Hoosiers won ugly, and now they’re more dangerous than ever
DAYTON, Ohio — This was the type of game Indiana rarely finds a way to win. The pace slow, the play physical, the score low, the game ugly.
We’ve seen it too many times before. Butler. Wisconsin. Minnesota. Wisconsin again.
Temple gave the top-seeded Hoosiers everything they could handle on Sunday afternoon in Dayton. They had them on the ropes, had them frazzled. Their dream season was quickly slipping away.
But this time, Indiana found a way — an ugly, low-scoring and physical one — and the Hoosiers are moving on. They won a game in a way they never can. Now, the Hoosiers are more dangerous than ever. Now, they have won in every imaginable way.
Indiana 58, Temple 52.
“It was just a matter of time, the way our guys approached it, that things would break for them,” said Indiana coach Tom Crean. “If we just continued to defend, if we continued to get good shots and good ball movement and get the ball inside out on offense … That’s exactly what happened.”
What made this one different? Well, it’s really quite simple: Leadership. This team’s seniors have been through it all. They’ve lost too many times to Wisconsin and Wisconsin-like teams to let it end their collegiate careers.
Jordan Hulls, who took a brutal hit to his shoulder in the first half only to come back and hit big shots later, made sure his teammates never quit. He took control in the team’s huddles during timeouts.
“He said, ‘We were down by five with 52 seconds to go at Michigan,'” associate head coach Tim Buckley said of Hulls. “He said that with two minutes to go in the game.”
“Jordan kept saying, ‘We’re not done, we’re not done,'” Yogi Ferrell said.
Hulls’ words were important, but his actions were even more so. He was clearly in pain — he constantly grimaced late in the first half — but he refused to remain on the bench in the biggest game of Indiana’s season. Hulls wanted to be on the floor.
“He said, ‘You’re gonna have to cut my legs off for me not to play in this game,'” Maurice Creek said.
Christian Watford may not be as vocal as Hulls, but his leadership was just as important. Watford’s blocked shot of Antony Lee and the rebound that followed was the biggest play of Indiana’s season to this point. It saved the game, it got them to D.C.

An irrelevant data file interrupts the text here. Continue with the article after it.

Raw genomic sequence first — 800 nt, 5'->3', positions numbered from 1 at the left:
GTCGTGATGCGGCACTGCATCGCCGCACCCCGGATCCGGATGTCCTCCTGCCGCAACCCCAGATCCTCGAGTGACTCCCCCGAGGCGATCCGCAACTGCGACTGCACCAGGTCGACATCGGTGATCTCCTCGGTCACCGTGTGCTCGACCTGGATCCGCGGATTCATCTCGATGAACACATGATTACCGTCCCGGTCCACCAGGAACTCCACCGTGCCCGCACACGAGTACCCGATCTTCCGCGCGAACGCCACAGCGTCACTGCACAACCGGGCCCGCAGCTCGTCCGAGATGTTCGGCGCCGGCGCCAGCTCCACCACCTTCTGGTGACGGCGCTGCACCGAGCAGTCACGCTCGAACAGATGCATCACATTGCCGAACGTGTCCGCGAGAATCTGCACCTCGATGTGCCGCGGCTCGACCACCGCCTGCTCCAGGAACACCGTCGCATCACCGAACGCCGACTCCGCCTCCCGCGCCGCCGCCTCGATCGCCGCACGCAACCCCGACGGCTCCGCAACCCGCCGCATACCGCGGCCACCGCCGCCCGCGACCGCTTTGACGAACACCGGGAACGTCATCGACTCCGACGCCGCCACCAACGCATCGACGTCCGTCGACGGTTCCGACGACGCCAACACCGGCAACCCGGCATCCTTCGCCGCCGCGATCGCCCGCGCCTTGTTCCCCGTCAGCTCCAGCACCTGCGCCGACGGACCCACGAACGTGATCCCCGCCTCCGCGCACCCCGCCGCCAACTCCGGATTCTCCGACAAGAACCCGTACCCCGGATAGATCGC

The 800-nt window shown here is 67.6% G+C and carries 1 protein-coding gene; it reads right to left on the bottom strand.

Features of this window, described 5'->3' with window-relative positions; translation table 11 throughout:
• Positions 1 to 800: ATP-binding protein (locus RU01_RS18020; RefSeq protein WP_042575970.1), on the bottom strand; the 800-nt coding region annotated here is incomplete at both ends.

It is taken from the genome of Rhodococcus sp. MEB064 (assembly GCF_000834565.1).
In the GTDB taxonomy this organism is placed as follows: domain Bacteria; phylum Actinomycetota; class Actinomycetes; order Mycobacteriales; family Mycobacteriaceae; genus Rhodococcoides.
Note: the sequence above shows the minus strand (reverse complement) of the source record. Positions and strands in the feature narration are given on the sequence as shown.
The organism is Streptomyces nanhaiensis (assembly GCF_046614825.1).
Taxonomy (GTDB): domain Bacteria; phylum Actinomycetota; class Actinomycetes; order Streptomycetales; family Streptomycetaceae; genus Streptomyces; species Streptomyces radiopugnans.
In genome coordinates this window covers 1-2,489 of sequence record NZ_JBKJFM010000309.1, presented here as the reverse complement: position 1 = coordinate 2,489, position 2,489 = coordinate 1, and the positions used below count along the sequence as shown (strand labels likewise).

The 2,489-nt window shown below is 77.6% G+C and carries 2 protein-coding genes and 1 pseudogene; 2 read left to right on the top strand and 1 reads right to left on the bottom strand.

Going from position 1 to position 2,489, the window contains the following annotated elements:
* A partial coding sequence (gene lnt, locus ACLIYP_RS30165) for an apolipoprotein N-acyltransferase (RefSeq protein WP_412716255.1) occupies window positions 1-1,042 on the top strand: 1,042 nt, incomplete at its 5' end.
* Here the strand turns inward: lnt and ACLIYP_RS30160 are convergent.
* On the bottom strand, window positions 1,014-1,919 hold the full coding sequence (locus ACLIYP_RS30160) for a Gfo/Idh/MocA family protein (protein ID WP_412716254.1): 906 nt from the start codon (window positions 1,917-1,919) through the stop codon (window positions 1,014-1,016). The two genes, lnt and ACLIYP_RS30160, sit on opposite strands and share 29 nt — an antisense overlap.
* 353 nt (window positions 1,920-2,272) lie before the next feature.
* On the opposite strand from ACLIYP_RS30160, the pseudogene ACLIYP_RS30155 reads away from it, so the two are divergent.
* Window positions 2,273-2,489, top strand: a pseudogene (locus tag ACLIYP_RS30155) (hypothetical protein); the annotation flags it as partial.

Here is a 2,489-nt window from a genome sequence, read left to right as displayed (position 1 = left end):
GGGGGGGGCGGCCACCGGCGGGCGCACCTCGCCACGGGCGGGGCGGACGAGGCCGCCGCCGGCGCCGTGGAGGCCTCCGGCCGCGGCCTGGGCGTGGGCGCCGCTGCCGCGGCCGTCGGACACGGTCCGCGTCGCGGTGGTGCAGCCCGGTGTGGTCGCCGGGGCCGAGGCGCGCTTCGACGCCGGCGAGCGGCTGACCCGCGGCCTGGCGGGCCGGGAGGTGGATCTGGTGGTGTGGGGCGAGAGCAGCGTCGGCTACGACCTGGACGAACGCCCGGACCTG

Lee thought he was all alone and figured he’d get an easy layup. Watford had other ideas.
“Christian wants to win, and his leadership showed through,” Buckley said. “He may not be the most vocal guy, but he has that fire that burns inside. He had to make a winning play, and that’s what he did.”
“Biggest play of the year. We’re moving on because of that,” Hulls added.
Watford’s 3-pointer to beat No. 1 Kentucky last year brought the Indiana program back into the national spotlight. And unbelievably, the play he made Sunday was even bigger.
For as much as Watford as been criticized over the years, the guy routinely steps up in the clutch. People remember Kentucky, but don’t forget about the round of 32 tournament game against VCU from last year. The Hoosiers were getting beat up, and Watford led them back.
And what about Victor Oladipo? Last season, he probably would have missed the ocean if he shot a basketball from 21 feet away. Against Temple, he didn’t hesitate when he caught the ball late in the game with the shot-clock winding down. He simply buried the dagger.
“I was open, and I just pretty much shot the ball,” Oladipo said. “It really didn’t have anything to do with the moment or the confidence to shoot it. I just caught it and shot it. I didn’t think about it.”
He didn’t think about the fact that he has struggled from behind the 3-point line in recent games. Or that there was still time on the shot clock. Or that a make would send him home for the Sweet 16. But now, he will get to.
Indiana’s dream season is alive, and despite the third-round scare, the Hoosiers are as scary as ever.